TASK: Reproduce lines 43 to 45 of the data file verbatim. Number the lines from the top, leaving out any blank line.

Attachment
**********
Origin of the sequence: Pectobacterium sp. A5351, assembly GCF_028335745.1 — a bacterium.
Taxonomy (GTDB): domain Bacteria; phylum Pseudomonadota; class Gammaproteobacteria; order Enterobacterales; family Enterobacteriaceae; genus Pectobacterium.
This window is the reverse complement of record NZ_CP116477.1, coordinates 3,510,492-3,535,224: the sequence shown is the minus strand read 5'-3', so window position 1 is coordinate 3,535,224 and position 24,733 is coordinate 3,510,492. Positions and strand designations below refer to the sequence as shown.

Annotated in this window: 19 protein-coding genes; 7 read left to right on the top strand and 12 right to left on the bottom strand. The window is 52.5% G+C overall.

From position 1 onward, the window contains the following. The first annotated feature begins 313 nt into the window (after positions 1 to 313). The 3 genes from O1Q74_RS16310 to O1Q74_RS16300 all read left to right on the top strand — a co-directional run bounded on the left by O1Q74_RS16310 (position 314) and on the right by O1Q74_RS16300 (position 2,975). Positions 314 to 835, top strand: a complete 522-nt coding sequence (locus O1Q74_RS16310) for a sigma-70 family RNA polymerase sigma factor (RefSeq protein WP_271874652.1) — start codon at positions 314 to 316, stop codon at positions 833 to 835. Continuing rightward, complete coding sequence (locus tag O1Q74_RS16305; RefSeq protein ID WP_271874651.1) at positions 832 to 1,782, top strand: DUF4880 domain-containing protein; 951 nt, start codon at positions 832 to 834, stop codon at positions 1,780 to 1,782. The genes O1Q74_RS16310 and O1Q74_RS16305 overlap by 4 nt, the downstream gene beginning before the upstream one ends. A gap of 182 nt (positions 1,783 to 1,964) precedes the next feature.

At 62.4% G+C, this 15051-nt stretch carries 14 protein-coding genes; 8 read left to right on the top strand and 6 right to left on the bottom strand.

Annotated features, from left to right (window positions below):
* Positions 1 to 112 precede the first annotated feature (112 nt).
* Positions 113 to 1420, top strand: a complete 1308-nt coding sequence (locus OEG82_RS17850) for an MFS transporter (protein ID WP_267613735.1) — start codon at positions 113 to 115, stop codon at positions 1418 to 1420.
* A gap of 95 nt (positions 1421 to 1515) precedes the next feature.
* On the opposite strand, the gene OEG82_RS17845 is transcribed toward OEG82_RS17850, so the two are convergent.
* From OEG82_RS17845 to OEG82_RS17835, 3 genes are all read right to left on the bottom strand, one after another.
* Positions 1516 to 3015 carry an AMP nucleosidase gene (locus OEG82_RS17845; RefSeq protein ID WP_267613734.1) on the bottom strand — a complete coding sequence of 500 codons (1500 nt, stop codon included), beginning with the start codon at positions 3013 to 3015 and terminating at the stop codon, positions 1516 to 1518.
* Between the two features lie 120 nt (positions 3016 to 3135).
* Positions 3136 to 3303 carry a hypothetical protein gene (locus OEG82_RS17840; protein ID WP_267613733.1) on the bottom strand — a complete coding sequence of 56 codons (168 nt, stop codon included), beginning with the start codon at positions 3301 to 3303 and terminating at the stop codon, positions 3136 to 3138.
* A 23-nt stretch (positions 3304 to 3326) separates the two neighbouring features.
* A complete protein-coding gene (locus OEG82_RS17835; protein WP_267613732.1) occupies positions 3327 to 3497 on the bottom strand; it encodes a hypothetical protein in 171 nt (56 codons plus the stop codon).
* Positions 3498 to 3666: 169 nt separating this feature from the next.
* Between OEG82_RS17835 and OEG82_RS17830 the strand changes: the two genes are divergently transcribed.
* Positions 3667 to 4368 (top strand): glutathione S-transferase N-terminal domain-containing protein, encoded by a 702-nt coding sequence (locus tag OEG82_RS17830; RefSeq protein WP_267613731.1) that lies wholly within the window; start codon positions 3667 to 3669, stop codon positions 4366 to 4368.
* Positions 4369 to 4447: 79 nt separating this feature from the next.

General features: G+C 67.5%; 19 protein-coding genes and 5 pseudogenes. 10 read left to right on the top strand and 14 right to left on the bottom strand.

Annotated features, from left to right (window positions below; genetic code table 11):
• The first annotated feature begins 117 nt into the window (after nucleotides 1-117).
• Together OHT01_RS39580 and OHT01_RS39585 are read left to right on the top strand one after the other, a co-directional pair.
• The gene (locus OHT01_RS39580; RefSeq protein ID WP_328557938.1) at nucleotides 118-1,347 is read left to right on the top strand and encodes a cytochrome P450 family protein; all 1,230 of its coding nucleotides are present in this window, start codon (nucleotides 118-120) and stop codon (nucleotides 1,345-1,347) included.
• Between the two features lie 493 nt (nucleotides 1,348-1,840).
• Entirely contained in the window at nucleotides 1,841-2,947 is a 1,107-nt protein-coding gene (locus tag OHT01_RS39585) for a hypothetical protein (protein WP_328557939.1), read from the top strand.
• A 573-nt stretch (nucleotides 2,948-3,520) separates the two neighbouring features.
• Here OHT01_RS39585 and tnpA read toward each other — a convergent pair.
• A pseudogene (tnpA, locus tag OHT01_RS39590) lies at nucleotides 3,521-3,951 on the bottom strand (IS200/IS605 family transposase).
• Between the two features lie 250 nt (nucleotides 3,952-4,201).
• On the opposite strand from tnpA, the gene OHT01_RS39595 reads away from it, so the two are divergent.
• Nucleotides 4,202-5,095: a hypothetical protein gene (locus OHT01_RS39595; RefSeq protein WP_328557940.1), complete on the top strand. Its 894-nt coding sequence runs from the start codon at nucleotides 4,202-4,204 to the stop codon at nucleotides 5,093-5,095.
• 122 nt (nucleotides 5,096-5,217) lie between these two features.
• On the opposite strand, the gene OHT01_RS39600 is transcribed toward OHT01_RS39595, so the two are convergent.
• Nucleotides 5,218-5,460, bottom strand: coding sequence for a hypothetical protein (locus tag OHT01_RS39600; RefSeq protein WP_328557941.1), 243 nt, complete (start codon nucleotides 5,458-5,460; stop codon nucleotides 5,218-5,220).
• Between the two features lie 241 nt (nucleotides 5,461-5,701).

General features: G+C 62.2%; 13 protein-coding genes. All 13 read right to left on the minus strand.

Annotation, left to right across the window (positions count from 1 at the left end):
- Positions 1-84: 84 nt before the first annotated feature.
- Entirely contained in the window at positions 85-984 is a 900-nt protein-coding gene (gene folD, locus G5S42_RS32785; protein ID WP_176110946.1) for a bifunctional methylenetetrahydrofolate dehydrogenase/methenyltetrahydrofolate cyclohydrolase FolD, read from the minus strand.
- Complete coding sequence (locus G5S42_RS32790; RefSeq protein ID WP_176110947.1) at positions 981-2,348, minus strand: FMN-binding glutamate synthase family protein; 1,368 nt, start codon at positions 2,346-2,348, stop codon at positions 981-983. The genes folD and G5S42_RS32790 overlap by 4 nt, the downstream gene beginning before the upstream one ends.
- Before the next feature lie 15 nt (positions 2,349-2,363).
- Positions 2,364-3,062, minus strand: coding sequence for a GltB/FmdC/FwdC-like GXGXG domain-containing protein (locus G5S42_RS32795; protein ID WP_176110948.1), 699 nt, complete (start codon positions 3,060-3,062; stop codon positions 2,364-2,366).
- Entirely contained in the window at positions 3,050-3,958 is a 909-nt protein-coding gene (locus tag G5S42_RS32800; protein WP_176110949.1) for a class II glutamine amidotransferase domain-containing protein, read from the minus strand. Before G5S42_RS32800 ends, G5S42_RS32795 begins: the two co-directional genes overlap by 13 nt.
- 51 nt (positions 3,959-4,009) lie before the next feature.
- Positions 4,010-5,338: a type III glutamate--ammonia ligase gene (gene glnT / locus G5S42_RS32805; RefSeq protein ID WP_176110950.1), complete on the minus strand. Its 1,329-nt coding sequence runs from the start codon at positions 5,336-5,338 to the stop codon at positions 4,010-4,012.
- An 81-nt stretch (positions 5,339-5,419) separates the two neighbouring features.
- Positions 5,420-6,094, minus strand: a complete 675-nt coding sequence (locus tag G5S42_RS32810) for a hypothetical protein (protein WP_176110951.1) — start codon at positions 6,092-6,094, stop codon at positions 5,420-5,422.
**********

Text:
- Complete coding sequence (locus G5S42_RS32790; RefSeq protein ID WP_176110947.1) at positions 981-2,348, minus strand: FMN-binding glutamate synthase family protein; 1,368 nt, start codon at positions 2,346-2,348, stop codon at positions 981-983. The genes folD and G5S42_RS32790 overlap by 4 nt, the downstream gene beginning before the upstream one ends.
- Before the next feature lie 15 nt (positions 2,349-2,363).
- Positions 2,364-3,062, minus strand: coding sequence for a GltB/FmdC/FwdC-like GXGXG domain-containing protein (locus G5S42_RS32795; protein ID WP_176110948.1), 699 nt, complete (start codon positions 3,060-3,062; stop codon positions 2,364-2,366).